Category Archives: Team

There can be only one

Are you on a team where tasks seem to get started but not finished? Does the daily standup involve updates where individuals work on what seems like the same handful of tasks for multiple days?

Here’s a technique you can try for limiting work-in-progress. Instead of identifying task ownership whereby team members write their name on multiple task cards, ask each to use a single PostIt note with their name on it. Each person gets only one note with his or her name on it. Let’s face it, even if you have more than one task in the “In Progress” column, you can only work on one at a time. The sticky note is to be placed on the task that is being worked on at that moment. The note is moved throughout the day when changing tasks.

Here are some benefits of this approach:

Token to help address too much WIP

  1. Only one task can be claimed by any individual.
  2. The team now sees exactly who is doing what work at any moment.
  3. The team sees which tasks that are “In Progress” but not being worked on.
  4. Knowing what each person is working on makes it safer for team members to begin work on idle tasks.
  5. By no longer staking your claim to a whole set of tasks, you invite more collective ownership of completing the team’s work.

In addition to simply putting your name on a single sticky note, you could also capture data about context switching with this simple method. Write the date on your token. For that day, put a tally mark on the note each time the token moves from one task to another.

By using the date and tally marks on the card, you can get a sense for how much context switching is happening throughout the day. Perhaps thrashing is an impediment for your team. Of course, if you switch tasks six times and 5 tasks are completed, you probably don’t have a problem. If you switch six times and nothing gets to “Done,” there may be an impediment’s root cause to search for. Collect the notes throughout the iteration and look for trends in the data.

I hope you find this technique useful. Feel free to comment on the post.

Failure or Success

Effective Agile Teams Begin with the End

Failure or Success“If you don’t know where you are going, any road will get you there,” said Lewis Carroll. Not only does this statement apply to individuals, but also to teams. In either case, you might not like the destination when you get there.

Stephen Covey’s second habit is “Begin with the End in Mind”. Before you can effectively create the physical manifestation of the product you want to create or the team you want to be, you have to first create a mental representation of that end state.

One exercise he proposes for helping to clarify what is supremely important to you is to visualize your own funeral. When you visualize your family, friends, or coworkers speaking about you after you have passed, what would you want people to say? As helpful as this visualization exercise can be for individuals to recognize what is important in their lives, it is also important for teams to determine what is important to them.

If an article were written about your team and preserved for the future, what would you want people to know about your team, about how you treated each other, and the way you went about your work? To help determine what is important to your team, consider your team’s ultimate goal. What do you want people to say about you, your team, and your work. Consider your teammates, your Product Owner, your stakeholders, and your customers. What about your functional manager? Consider involving your stakeholder community in the discussion.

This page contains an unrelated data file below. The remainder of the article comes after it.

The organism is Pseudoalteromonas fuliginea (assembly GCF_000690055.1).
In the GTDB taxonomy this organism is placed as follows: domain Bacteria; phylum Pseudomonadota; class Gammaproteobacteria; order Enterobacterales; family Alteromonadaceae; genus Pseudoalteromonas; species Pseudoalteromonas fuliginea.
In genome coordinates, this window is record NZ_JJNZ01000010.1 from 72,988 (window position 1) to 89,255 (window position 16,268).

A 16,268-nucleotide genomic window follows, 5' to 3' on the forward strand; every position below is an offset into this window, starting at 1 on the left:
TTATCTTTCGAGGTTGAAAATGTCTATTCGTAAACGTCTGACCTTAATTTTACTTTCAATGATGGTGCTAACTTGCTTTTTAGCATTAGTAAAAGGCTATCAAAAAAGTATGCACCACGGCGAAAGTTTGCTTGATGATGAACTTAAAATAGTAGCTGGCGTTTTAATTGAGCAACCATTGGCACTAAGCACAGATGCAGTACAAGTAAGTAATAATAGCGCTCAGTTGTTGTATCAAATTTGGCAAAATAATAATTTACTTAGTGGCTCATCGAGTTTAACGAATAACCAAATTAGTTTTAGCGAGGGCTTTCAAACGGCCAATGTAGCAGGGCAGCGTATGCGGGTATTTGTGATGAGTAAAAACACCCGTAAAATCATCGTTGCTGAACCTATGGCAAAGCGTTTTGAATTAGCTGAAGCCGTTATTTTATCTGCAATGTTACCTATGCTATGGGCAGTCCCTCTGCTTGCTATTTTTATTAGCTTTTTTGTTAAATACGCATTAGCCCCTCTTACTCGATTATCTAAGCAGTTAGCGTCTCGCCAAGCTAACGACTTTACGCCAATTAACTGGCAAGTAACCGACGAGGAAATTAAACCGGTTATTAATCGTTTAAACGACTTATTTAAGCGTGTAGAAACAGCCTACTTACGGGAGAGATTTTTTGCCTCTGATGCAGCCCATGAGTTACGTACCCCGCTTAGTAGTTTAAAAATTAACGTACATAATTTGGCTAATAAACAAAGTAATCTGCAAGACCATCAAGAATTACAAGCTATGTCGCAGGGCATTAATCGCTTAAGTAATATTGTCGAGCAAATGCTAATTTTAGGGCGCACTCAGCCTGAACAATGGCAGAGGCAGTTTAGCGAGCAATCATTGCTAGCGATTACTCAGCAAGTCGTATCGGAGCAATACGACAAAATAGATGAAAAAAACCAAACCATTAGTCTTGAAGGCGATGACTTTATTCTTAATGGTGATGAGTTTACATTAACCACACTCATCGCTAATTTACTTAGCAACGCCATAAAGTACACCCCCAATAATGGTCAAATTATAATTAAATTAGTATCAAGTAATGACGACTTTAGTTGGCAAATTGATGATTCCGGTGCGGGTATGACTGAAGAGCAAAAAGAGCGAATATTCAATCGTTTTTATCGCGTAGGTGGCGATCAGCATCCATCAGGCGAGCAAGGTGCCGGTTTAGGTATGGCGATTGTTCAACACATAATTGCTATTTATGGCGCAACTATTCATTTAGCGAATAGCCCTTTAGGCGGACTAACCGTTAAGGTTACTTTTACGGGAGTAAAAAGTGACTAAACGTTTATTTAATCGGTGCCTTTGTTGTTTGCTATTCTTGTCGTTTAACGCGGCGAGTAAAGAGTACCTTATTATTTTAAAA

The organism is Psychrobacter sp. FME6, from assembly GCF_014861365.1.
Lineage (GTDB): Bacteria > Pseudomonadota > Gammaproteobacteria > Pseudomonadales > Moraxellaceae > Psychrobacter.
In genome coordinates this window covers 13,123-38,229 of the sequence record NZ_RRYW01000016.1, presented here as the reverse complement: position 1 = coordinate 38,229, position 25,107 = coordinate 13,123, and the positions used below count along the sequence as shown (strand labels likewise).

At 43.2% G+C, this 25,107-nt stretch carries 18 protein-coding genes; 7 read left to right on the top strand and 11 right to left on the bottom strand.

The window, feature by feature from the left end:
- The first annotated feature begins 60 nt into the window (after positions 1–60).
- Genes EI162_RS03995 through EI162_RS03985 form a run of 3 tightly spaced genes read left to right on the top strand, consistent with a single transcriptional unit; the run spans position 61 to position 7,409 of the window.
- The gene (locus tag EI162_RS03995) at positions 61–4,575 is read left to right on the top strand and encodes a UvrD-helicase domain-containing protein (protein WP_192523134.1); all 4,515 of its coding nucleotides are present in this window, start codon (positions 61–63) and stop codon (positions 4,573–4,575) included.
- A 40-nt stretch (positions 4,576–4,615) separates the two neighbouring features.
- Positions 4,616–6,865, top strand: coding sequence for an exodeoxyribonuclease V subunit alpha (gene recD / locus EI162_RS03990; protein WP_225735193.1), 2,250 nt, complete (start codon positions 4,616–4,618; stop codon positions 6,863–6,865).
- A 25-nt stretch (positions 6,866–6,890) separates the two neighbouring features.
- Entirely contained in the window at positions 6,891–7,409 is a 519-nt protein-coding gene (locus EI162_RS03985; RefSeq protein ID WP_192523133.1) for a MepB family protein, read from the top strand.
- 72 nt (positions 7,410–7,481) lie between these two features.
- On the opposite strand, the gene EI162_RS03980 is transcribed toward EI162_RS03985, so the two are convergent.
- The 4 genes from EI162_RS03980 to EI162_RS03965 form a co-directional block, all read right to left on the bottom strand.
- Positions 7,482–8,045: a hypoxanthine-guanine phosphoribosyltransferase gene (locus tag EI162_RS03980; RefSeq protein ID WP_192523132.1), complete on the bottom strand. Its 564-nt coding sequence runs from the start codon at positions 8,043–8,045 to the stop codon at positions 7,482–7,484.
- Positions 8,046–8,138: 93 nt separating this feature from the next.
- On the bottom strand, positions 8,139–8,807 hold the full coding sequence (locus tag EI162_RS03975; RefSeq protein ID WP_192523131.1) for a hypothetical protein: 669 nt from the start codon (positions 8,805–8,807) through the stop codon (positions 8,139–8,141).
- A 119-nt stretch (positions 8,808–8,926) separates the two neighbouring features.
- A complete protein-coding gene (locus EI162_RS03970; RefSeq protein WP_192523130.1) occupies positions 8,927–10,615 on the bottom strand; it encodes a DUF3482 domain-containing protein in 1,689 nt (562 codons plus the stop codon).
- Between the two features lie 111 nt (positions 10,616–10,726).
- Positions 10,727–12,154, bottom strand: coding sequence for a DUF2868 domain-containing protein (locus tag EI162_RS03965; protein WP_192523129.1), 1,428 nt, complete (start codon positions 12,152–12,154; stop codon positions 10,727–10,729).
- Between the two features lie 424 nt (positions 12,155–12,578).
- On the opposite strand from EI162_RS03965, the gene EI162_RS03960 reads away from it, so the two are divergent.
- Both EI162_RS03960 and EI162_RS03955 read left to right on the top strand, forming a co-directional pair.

Going through such an exercise can result in identifying a common view of what the team wants to become and how they want to operate. Without agreement on what the team values, the urgent demands of the project can keep you from becoming the team you need to become. Symptoms of teams without a compass may be that your team becomes myopic, focused on creating features to the detriment of sustainable pace or maintainable code. Alternatively, your team could become paralyzed by analysis and architecture debates, not recognizing when the analysis is sufficient to allow it to move forward.

To create your team vision is to “begin with the end in mind.” It is more than an elevator statement that captures the 30-second pitch for your product, and it is also more than a list of user stories that you intend to complete within a particular timeframe. What you want to distill from this exercise is a set of principles that can inform the decisions that you and your team will have to make through the course of your work. Take the information you collect and use it to create a mission statement for your team. When creating your mission statement, ensure the involvement of all team members; perhaps have a facilitated discussion led by somebody from outside the team can help ensure that all voices are heard. As Mr. Covey puts it: “No involvement, no commitment.”

Make your mission statement visible in your team room, on its wiki, give printouts to each team member, and anywhere else you feel is appropriate. If somebody is violating the mission statement, inquire about the deviation and determine if the mission statement has become outdated or if the behavior is perhaps not correct. Include a review of the mission statement as part of your retrospective.

Remember, if you are on an team and don’t know where you are going, you won’t get anywhere you want to be. Keeping the end in mind and using the mission statement as a team compass can help the team stay on track toward its desired goal.